There are over 100,000 law students currently in the nation’s law schools but few can experience what less than 400 law students go through at the Antioch School of Law in Washington, D.C.
The first two weeks of law school are spent living with families in Washington’s slums to get a feel for the poor people whom the students will soon be representing. Antioch is not just a law school; it is also a public interest law firm with teacher-lawyers and students providing free legal services to the poor and others who are unable to obtain representation for their rights.
Before half of the first year is completed, students are into the clinical phase of their education. Antioch is trying to combine intensively both book learning and practice. Tensions result. Students grumble and sometimes rage against the discipline and the pressure. But they absorb more practical experience than the vast majority of other law students at other law schools. The students are also more diverse than most law schools. About 30% are minority students and almost 40% are women.
Admission to Antioch is far less test-score oriented than conventional admission practice. Founding Deans Edgar and Jean Cahn want “good” as well as “bright” law students. They recognize that people who do not have the cultural background or test-taking facilities that cater to traditional admission criteria can still be humane and able lawyers.
The Antioch experience raises the broader question of what these huge numbers of law students around the country are being trained for. The answer: clients with ready retainers. The puzzle: can we have a democratic legal system with 80% of the lawyers representing 20% of the people?
Too many lawyers gravitate to clients who have power and ignore potential clients who have justice. In an organizational society, this bias builds injustice deep into the political and economic system. Conflicts between governments and citizens, between corporations and consumers and shareholders, between unions and dissenting rank and file are resolved by power rather than by justice when lawyers are on the side of organizations against individuals.
Law schools are very frequently mirror images of this poor development of lawyers in our society. From their courses to their tunnel visions, these law schools prepare their students for career roles shaped by the business world. Career roles for the great legal challenges of the day — such as pollution, consumer fraud, bureaucratic irresponsibility, health care, tax reform, citizen access to dominating organizations — are rarely given articulation and support.
After a few years of ferment and innovation in the late Sixties, law schools recovered their usual conformity and infected most law students with the stagnancy of the Fifties when imagination was considered insolence.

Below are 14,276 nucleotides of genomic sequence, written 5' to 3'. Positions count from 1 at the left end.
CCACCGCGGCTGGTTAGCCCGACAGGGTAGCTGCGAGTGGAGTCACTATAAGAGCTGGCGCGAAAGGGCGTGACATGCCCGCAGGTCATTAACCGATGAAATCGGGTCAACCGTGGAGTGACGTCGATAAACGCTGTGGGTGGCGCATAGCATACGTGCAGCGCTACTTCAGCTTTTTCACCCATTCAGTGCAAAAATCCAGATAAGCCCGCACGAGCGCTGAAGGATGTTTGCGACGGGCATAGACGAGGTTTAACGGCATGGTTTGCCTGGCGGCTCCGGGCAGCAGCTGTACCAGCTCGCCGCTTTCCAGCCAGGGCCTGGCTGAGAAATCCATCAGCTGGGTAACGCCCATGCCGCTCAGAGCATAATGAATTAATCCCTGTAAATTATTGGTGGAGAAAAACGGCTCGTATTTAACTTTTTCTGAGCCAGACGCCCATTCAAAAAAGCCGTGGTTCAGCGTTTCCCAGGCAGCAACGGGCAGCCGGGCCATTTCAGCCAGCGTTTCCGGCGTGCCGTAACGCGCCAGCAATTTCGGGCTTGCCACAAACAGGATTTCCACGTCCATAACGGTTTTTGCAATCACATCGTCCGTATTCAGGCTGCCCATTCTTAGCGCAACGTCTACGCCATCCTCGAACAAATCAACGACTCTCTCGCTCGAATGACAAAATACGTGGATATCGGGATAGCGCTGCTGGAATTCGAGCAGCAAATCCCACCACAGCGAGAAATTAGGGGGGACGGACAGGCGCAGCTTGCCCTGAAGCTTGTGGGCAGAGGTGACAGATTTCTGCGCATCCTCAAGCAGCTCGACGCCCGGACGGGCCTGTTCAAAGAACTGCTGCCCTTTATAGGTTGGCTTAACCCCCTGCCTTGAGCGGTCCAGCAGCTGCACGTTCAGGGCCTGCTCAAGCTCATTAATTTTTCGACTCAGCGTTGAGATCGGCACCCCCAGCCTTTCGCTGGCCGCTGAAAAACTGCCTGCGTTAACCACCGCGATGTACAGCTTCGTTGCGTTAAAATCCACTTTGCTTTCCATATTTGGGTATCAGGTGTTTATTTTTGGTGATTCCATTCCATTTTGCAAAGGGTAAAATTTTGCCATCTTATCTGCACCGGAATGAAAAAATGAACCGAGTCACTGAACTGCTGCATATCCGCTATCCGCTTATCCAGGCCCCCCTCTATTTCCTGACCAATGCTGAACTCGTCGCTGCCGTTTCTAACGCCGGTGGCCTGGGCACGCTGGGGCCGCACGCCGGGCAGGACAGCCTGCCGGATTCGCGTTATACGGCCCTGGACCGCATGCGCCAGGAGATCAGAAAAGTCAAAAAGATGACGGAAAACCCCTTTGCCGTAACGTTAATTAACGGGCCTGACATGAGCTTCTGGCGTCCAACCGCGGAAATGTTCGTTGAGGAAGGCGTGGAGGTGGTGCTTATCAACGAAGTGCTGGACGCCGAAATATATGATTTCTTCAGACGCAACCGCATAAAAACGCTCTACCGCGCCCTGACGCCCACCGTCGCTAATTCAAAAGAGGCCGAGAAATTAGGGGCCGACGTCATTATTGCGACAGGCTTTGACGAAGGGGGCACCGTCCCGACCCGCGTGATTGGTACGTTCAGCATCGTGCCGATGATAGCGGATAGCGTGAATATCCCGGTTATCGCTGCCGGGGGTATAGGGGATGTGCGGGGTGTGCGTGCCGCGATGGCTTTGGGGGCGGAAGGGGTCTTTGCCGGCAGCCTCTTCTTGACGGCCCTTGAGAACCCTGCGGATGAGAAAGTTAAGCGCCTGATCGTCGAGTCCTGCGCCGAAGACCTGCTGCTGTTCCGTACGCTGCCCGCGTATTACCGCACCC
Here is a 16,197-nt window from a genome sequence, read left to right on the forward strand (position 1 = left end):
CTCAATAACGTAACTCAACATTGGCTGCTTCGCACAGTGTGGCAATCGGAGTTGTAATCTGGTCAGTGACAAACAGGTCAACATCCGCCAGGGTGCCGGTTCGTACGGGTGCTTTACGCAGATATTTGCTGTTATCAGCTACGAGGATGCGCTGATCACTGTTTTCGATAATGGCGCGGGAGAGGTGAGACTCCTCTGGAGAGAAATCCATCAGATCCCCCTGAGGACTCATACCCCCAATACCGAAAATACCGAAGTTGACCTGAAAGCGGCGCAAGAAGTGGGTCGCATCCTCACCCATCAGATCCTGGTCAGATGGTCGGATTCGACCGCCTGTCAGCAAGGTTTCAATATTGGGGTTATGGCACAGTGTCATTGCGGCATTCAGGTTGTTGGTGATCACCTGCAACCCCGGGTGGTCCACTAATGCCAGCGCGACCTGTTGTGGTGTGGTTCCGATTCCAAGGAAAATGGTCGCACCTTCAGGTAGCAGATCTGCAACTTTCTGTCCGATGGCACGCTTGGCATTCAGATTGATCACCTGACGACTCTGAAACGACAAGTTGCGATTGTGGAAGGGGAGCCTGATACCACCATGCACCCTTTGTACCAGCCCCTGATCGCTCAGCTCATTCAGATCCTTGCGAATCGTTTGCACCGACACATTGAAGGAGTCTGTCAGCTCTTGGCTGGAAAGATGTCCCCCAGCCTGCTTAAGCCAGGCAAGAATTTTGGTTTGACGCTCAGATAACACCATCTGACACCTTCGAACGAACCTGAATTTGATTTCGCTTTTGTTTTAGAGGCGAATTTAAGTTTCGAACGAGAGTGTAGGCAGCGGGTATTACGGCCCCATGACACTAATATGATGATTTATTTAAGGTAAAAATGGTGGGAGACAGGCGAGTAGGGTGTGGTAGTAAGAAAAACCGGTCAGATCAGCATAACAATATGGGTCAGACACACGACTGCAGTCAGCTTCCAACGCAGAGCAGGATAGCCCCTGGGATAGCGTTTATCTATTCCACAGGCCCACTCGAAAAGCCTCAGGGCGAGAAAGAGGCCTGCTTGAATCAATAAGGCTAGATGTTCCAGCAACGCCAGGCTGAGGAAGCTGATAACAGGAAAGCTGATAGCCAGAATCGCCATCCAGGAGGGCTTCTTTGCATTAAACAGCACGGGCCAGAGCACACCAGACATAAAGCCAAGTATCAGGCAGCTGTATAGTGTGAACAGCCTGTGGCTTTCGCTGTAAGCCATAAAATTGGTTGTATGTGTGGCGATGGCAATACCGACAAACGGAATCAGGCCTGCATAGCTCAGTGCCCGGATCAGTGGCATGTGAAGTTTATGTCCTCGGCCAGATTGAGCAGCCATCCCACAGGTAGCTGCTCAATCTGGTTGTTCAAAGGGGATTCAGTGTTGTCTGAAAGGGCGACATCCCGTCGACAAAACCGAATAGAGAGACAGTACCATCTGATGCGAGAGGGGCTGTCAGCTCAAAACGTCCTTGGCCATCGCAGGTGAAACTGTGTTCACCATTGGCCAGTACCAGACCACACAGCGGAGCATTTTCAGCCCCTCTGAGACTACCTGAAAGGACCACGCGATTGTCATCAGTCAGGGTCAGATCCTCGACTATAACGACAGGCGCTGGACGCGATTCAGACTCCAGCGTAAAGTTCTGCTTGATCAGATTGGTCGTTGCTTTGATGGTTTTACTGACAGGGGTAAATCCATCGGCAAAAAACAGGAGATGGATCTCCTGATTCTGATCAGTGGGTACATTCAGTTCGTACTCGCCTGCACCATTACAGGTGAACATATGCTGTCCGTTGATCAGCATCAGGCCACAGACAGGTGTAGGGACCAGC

The basic assumptions of legal education need thorough re-examination. Lawyers are given too important a function in our society to forego scrutiny of their nesting grounds.
The chief shaper of legal education and the one most followed by its peers is Harvard Law School. Its genius over the decades has been to take some of the brightest of our youth and make them sharp by rendering them narrow. When you are expected to loyally service the nation’s largest corporations, being narrow is a kind of novacaine against any possible self-discovery of what is being done to the people in the name of the power law.
My associate, Mark Green, pointed out some of these consequences of corporate law practice in his recent book, The Other Government. Another associate, Joel Seligman, is heading a project that is studying the Harvard Law School. Around the nation, there is some progress in developing group legal services for workers and consumers. Some young lawyers are opening up storefront law clinics to make low cost lawyering available for city folk that ordinarily would not think of going to lawyers for help.
But the growing awareness of the many deprivations and injustices which the legal profession has inflicted on the public needs to include law schools in the range of public concern.
Who goes to law school and how they are trained there will significantly determine the quality of the next generation of lawyers. That’s an impact that is too important to be left “to the experts.”
Citizens interested in the philosophy of legal education at Antioch should send a self-addressed envelope to Antioch School of Law, 1624 Crescent Place, N.W., Washington, D.C., 20009.